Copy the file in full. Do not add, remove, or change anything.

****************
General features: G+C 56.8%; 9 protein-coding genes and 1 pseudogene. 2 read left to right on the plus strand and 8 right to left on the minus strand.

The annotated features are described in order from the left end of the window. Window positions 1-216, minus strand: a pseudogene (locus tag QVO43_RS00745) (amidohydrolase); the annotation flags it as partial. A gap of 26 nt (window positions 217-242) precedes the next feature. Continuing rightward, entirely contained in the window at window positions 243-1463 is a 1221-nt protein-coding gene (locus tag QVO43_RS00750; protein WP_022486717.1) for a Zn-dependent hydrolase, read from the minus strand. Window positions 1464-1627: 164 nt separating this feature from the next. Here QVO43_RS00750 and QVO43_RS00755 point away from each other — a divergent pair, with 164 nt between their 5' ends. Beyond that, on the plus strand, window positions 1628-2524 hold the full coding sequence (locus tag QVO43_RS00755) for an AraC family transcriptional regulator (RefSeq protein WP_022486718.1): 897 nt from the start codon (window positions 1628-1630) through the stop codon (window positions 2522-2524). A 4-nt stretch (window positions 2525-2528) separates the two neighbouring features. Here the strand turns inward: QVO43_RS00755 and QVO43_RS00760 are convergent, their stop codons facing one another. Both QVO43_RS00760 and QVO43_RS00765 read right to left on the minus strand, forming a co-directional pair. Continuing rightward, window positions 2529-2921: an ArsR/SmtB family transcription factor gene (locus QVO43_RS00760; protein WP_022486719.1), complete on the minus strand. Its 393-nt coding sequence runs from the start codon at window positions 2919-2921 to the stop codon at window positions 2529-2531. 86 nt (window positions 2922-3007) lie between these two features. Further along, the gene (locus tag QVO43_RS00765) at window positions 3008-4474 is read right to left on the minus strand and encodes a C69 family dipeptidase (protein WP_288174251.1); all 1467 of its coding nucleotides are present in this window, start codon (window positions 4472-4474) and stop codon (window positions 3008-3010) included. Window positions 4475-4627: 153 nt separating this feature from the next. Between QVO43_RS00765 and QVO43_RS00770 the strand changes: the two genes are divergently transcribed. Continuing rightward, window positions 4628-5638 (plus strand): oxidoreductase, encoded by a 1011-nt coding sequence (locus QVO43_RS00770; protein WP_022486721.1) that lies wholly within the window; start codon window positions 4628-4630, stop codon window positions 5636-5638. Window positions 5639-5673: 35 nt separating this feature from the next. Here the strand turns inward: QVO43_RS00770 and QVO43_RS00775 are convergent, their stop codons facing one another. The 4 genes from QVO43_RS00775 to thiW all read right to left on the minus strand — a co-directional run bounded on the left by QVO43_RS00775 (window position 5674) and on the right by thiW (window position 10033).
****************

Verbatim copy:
General features: G+C 56.8%; 9 protein-coding genes and 1 pseudogene. 2 read left to right on the plus strand and 8 right to left on the minus strand.

The annotated features are described in order from the left end of the window. Window positions 1-216, minus strand: a pseudogene (locus tag QVO43_RS00745) (amidohydrolase); the annotation flags it as partial. A gap of 26 nt (window positions 217-242) precedes the next feature. Continuing rightward, entirely contained in the window at window positions 243-1463 is a 1221-nt protein-coding gene (locus tag QVO43_RS00750; protein WP_022486717.1) for a Zn-dependent hydrolase, read from the minus strand. Window positions 1464-1627: 164 nt separating this feature from the next. Here QVO43_RS00750 and QVO43_RS00755 point away from each other — a divergent pair, with 164 nt between their 5' ends. Beyond that, on the plus strand, window positions 1628-2524 hold the full coding sequence (locus tag QVO43_RS00755) for an AraC family transcriptional regulator (RefSeq protein WP_022486718.1): 897 nt from the start codon (window positions 1628-1630) through the stop codon (window positions 2522-2524). A 4-nt stretch (window positions 2525-2528) separates the two neighbouring features. Here the strand turns inward: QVO43_RS00755 and QVO43_RS00760 are convergent, their stop codons facing one another. Both QVO43_RS00760 and QVO43_RS00765 read right to left on the minus strand, forming a co-directional pair. Continuing rightward, window positions 2529-2921: an ArsR/SmtB family transcription factor gene (locus QVO43_RS00760; protein WP_022486719.1), complete on the minus strand. Its 393-nt coding sequence runs from the start codon at window positions 2919-2921 to the stop codon at window positions 2529-2531. 86 nt (window positions 2922-3007) lie between these two features. Further along, the gene (locus tag QVO43_RS00765) at window positions 3008-4474 is read right to left on the minus strand and encodes a C69 family dipeptidase (protein WP_288174251.1); all 1467 of its coding nucleotides are present in this window, start codon (window positions 4472-4474) and stop codon (window positions 3008-3010) included. Window positions 4475-4627: 153 nt separating this feature from the next. Between QVO43_RS00765 and QVO43_RS00770 the strand changes: the two genes are divergently transcribed. Continuing rightward, window positions 4628-5638 (plus strand): oxidoreductase, encoded by a 1011-nt coding sequence (locus QVO43_RS00770; protein WP_022486721.1) that lies wholly within the window; start codon window positions 4628-4630, stop codon window positions 5636-5638. Window positions 5639-5673: 35 nt separating this feature from the next. Here the strand turns inward: QVO43_RS00770 and QVO43_RS00775 are convergent, their stop codons facing one another. The 4 genes from QVO43_RS00775 to thiW all read right to left on the minus strand — a co-directional run bounded on the left by QVO43_RS00775 (window position 5674) and on the right by thiW (window position 10033).